Anybody who rides over jumps will often at some stage experience confidence issues. Reasons can vary from a bad fall, a long break away from jumping, having children or riding a difficult horse. Whatever the reason, it is possible to overcome your fears with the right preparation and help.
1. Long Term Goal
Having a realistic, long-term goal to work towards will help you to focus. For example, it could be to compete in a 1m jumping class in six months' time at your local show.
Firstly, though, consider the horse you are riding and if he is going to give you the confidence you need. You have to be honest with yourself if you are to make progress. There is no shame in admitting that a horse is too much for you and finding a more suitable mount. Once you are happy with your horse, start taking regular lessons with a sympathetic and experienced instructor.
2. Action Plan
Create an action plan by using short-term goals to help you reach your ultimate goal. Have an aim for each training session, raising your personal bar each time, and practice what you have done in your lessons. Small achievements will give you a much-needed confidence boost:
Use poles – work up to riding a course. Concentrate on your turns and straight lines, maintaining a good rhythm in the canter. If you can ride this correctly, then the transition to jumping will be easier.
Small jumps – if you are working well over poles, next time build a course of tiny jumps. As you feel more confident with each session, gradually make them higher.
Grid work – working through a grid of small jumps is great for your balance and position, and you will feel more at one with your horse. Have an experienced person on the ground to make any necessary adjustments to the fences.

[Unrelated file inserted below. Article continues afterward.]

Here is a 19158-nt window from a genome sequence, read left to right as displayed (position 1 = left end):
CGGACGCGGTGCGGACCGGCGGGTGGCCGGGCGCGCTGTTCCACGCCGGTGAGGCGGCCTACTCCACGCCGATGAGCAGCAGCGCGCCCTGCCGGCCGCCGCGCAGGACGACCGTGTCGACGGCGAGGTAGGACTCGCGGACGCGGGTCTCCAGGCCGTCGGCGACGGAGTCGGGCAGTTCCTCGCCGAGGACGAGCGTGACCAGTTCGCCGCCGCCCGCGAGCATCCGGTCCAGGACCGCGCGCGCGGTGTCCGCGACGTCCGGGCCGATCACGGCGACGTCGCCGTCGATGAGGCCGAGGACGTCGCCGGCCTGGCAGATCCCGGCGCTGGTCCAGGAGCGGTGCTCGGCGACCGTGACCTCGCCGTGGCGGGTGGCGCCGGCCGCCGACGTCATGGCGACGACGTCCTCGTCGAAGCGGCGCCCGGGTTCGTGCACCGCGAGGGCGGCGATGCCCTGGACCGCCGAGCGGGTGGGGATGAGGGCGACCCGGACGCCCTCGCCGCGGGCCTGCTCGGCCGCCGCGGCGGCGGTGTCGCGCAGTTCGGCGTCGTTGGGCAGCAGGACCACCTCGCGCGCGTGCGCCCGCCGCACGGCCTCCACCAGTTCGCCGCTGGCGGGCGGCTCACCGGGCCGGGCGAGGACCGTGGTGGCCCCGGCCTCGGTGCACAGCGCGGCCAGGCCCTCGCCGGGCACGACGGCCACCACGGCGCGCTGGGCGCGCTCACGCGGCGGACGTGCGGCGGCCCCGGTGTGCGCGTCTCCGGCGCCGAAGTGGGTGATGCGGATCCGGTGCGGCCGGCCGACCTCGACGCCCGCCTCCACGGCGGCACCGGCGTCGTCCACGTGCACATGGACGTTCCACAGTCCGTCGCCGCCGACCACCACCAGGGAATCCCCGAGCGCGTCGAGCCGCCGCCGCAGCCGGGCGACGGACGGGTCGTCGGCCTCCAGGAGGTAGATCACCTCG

Jump your horse at another location - in preparation for jumping at a show, it is a good idea to hire a course of jumps to practice over at a riding centre.
Have someone film you - this will help you to observe any weaknesses that need improving as well as watching your progress. Keeping a written record of each training session describing how you felt will also be beneficial.
Compete in smaller classes - competing in classes over jumps lower than you are doing at home will make you more confident riding in public and help you progress towards your long-term goal.
3. Points to Remember
It is important to stay calm and relaxed if you want to ride over jumps. Here are some points to remember:
Breathe – this may seem obvious, but it is amazing how many people hold their breath when riding, especially when they are nervous. Concentrate on your breathing and sing or chat to your horse! Also, counting out loud the strides to a jump helps you to focus on what you are doing and ensures that you breathe.
Positive thoughts – if you think positively then you will ride positively. Think back to the past when everything went well and ignore any negative feelings. When riding to the jump just say to yourself, "I am going to jump this fence" and "I can do this."
Visualization – before you jump, close your eyes and visualize yourself riding the course in a confident and competent way.
Get rid of tension – sitting in the saddle, tense your whole body and take a deep breath in through the nose, holding it for about four seconds, then breath out slowly through your mouth, allowing your body to relax. Circle your shoulders backwards and give both arms a good shake. Also, let your jaw flop when riding.
Warm up plan – by having one in place before your competition will help you concentrate on the day. Decide what works best for your horse with the assistance of your instructor.
By taking small steps, you should slowly start to regain your confidence and enjoy jumping again. If things don't plan out at any time, just return to a lower level until you feel ready to move back up. Remember, if you are competent in what you are doing, you will be confident. Most of all, have fun!